Scammers create an enticing offer that’s too good to turn down. For example, they might claim to have special insider information, secret trading strategies, or new technology that can generate massive profits.
They’ll create a sense of urgency and demand that you take immediate action through limited-time offers and “exclusive” opportunities. But the opportunities are all fake, and you’ll never see your money again if you invest.
5. Giveaway scams
Giveaway scams are where scammers promise crypto rewards in return for participating in a social media challenge or providing personal information.
In these scams, fraudsters will impersonate a well-known figure in the crypto industry and create fake social media profiles, websites, and email accounts.
Then, they’ll tell participants they can receive substantial amounts of cryptocurrency by following simple instructions. Often, they’ll ask for the victim to send a small amount of crypto as a verification fee or ask the victim to provide their personal keys to receive the giveaway.
However, the “reward” never appears, and you’ve given the scammer money you’ll never get back.
6. Pump and dump schemes
Pump and dump schemes are where groups of scammers artificially manipulate the price of a cryptocurrency to profit from the price increase and leave subsequent investors with a loss.
Here’s how a pump and dump scheme works:
- The scammers choose a lesser-known or unregulated cryptocurrency that can be easily manipulated.
- They buy a large amount of the coin at low prices to create a false sense of buying pressure.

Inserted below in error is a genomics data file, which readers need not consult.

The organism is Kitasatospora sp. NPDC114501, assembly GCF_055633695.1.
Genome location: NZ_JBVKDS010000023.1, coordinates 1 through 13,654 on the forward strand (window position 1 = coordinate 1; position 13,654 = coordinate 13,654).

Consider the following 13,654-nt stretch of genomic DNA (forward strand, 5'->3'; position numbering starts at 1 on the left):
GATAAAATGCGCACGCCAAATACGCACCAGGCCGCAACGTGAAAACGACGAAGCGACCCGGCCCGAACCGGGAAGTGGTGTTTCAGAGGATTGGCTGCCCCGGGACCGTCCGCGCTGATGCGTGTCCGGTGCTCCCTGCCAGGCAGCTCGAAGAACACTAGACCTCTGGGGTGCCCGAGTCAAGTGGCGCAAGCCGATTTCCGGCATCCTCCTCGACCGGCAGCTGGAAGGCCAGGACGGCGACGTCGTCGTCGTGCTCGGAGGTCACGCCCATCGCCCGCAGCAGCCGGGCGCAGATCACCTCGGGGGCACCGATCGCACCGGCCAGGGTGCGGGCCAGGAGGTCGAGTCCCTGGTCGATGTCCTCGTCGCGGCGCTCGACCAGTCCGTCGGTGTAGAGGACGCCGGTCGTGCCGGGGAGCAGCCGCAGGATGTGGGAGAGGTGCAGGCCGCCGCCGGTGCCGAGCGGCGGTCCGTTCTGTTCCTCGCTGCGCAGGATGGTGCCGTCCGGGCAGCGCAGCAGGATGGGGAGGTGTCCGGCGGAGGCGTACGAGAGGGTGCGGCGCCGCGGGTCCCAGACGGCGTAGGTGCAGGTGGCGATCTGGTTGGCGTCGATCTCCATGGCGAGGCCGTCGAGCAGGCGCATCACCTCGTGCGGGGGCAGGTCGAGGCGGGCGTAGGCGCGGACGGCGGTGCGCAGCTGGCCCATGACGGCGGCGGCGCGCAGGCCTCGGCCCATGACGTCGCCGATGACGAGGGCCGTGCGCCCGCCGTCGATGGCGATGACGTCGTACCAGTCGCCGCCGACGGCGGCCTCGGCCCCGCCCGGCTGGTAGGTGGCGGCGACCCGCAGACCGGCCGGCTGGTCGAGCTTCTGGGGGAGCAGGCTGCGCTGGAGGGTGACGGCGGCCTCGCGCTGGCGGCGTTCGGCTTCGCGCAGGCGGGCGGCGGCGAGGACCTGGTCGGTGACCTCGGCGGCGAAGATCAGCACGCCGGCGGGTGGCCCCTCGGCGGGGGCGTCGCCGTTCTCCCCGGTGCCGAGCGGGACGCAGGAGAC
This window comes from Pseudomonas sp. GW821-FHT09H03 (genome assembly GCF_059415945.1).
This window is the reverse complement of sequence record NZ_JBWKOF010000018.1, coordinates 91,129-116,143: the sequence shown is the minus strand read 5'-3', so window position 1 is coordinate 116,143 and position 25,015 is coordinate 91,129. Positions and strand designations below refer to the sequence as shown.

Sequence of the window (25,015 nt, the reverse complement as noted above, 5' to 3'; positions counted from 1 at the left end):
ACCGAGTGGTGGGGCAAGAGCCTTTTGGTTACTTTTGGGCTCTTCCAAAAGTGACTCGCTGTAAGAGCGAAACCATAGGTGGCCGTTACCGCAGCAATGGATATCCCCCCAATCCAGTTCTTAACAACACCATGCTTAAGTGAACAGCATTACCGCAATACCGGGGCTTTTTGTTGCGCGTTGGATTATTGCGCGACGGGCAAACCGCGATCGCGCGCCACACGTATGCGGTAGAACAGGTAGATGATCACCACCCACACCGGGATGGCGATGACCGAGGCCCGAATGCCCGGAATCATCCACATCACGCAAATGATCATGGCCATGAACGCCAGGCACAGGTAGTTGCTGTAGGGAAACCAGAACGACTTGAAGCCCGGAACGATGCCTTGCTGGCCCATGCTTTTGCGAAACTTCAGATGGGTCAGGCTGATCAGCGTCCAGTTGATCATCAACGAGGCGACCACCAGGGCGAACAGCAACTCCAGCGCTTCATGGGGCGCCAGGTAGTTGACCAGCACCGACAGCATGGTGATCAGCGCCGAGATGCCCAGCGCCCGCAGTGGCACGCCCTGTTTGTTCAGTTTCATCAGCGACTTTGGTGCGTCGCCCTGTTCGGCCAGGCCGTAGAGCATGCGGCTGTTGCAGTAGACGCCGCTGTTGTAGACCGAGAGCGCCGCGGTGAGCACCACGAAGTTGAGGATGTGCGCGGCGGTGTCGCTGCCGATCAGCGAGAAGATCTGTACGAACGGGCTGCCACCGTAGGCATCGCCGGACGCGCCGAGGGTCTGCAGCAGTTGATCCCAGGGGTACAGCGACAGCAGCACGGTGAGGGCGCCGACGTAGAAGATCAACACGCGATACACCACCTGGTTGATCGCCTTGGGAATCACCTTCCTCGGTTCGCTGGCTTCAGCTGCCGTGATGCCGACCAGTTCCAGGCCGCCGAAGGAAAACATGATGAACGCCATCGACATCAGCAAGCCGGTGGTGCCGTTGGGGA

- The scammers generate hype around the coin, creating inflated price predictions.
- More people invest, creating a rapid price increase (known as the “pump” phase).
- The scammers start selling off coins at inflated prices, triggering a panic sale (known as the “dump” phase). They make huge profits and leave other investors with the loss.
7. Fake cryptocurrency exchanges
Fake cryptocurrency exchanges are fraudulent platforms that deceive users and steal their funds or personal information. By mimicking legitimate exchanges, they gain credibility and attract unsuspecting victims.
Often, fake exchanges display falsified order books, charts, and trade histories, making it look like the exchange is active and trustworthy. But after you add your funds to the exchange, you discover cryptocurrency fraud.
The scam might include:
- Withdrawal limitations. Fake cryptocurrency exchanges often prevent you from withdrawing your funds or making a substantial profit.
- Misleading fees. Fake exchanges usually advertise low fees or discounts, then hit you with hidden fees or high transaction costs after you’ve invested your funds.
- Trade manipulation. Some fake exchanges manipulate trades so that you always lose out. They can do this by fake order matching and other strategies, making favorable outcomes impossible.
8. Social engineering scams
Social engineering crypto scams use physiological manipulation tactics to deceive victims. By exploiting their victim’s emotions, scammers can trick them into revealing sensitive information or transferring their funds directly into the scammer’s wallets.
Some common social engineering tactics include:
- Impersonating trusted cryptocurrency individuals, companies, and exchanges to gain the victim’s trust.
- Creating a sense of urgency or fear to manipulate people into making quick decisions.
- Posing as helpful experts and offering to guide the victim through the complex cryptocurrency landscape.
- Providing fake reviews and endorsements to make their scams look legitimate.
9. New crypto-based opportunities: ICOs and NFTs
New crypto scams involving Initial Coin Offerings (ICOs) and Non-Fungible Tokens (NFTs) have emerged as these technologies become more popular. The most common ICO scam involves fraudsters creating fake ICO offerings.
In fake ICO offerings, scammers create a false copy of the fundraising model used by many blockchain-based projects. For example, they might create fake websites and white papers and convince investors to buy their fake tokens. But, once enough people invest, they disappear, leaving investors with worthless tokens.